"Oh God," he said, alarmed, "We're not going to have a repeat of The Turnip Incident, are we?"
Dear me. I have a feeling it has already become part of family legend.


The Foggy Knitter said...

That's a beautiful Christmas piece, you've expressed something I've been feeling too. Also if you want to cry about turnips go for it.

Did your little one enjoy Christmas? Any exciting toys?

Katie K said...

Personally, I think that "look what Santa brought you " business is a slippery slope. And really, I don't know why people tell children things like that.

The Gingerbread Lady said...

@ The Foggy Knitter: we tend to believe that less is more, so he got enough to make him more than happy, but all he really wants is for us to play with him, which we can do and do gladly :-)

@ Katie K - each to her own. Why people do it (or not) is different and if they feel it's the right thing for their family, then so be it.

linda said...

Such a lovely post, I empathise completely, and I think it's lovely for kids to believe in Santa, it's all part of the magic of Christmas:)

Rachel said...

It's chestnut stuffing and Christmas sweets for me. My husband spends the weeks before Christmas being grumpy and threatening to boycott the whole thing, just like my Dad did throughout my teens...

As for Santa, here's a neuroscientist trying to justify the myth.

Unknown said...

absolutely charming and so apt. It's true. Christmas for me is just like that; my mother has been dead for 20 years, and I always sniffle over the fruitcake that is always a little too dry--just the way she made it!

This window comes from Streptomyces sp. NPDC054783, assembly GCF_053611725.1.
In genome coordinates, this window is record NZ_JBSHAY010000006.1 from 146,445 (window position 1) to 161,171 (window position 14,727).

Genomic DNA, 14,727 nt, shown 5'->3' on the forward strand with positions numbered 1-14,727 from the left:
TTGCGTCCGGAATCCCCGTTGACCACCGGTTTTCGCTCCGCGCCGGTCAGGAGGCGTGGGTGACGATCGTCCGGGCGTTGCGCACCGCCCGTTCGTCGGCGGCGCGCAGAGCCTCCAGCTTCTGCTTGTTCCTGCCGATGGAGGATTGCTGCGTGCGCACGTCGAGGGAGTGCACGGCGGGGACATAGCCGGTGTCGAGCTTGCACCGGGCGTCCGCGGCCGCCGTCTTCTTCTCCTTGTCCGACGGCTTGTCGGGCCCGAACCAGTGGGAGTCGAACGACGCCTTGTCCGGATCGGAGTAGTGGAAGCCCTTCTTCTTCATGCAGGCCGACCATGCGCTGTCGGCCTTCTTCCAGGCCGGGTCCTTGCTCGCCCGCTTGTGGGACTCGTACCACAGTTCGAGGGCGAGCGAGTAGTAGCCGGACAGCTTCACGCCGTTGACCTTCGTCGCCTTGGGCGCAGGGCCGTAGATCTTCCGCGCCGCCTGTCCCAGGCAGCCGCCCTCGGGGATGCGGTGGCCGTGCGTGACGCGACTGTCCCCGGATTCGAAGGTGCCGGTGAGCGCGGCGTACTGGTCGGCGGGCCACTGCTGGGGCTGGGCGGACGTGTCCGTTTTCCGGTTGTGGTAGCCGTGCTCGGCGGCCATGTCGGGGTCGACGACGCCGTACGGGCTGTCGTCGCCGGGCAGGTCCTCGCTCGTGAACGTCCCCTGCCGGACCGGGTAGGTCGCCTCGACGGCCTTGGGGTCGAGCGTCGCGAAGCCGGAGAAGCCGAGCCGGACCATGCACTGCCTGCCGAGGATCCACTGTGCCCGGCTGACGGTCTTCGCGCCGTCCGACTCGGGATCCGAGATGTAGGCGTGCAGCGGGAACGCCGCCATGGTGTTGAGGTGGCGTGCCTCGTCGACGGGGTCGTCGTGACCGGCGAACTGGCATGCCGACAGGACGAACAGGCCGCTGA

Unknown said...

Yes, it's like that here too. Poignant moments, pregnant or not, but Christmas is about the too dry fruitcake, just like my mother made it. And it makes me cry, every year. For the past 20 years since she's been gone.

Unknown said...

I love that you cry over the turnips!
The wonderfull thing about christmas in our little family, is how our two families have come together and mixed our traditions. Without any incidents or tears, we have somehow managed to incorporate the two families into one.
I make the sauce my mother used to, she makes the cookies from my grandmothers cookbook, but we make the turkey and serve the dessert as my inlaws do it.
Traditions are important! But not worth fighting over.

Anonymous said...

For auld lang syne...

Those who taught me the traditions of the family are now gone. I place the Christmas cards just so...

I'm glad that you had a nice holiday with your family. :)

Amjaylou said...

Such a great post. You're not alone in shedding a few tears when you least expect it! Hope you had a good one. Wishing you and your family the very best for the New Year

Katie K said...

Of course everyone has their own traditions. That doesn't mean they shouldn't be examined.

patrysia said...

Lovely, just lovely.

Anonymous said...

Beautifully written and fits the Christmas we just had perfectly. Those little moments of explosive comprehension are the stuff that understanding is made of. I love that I found this blog :)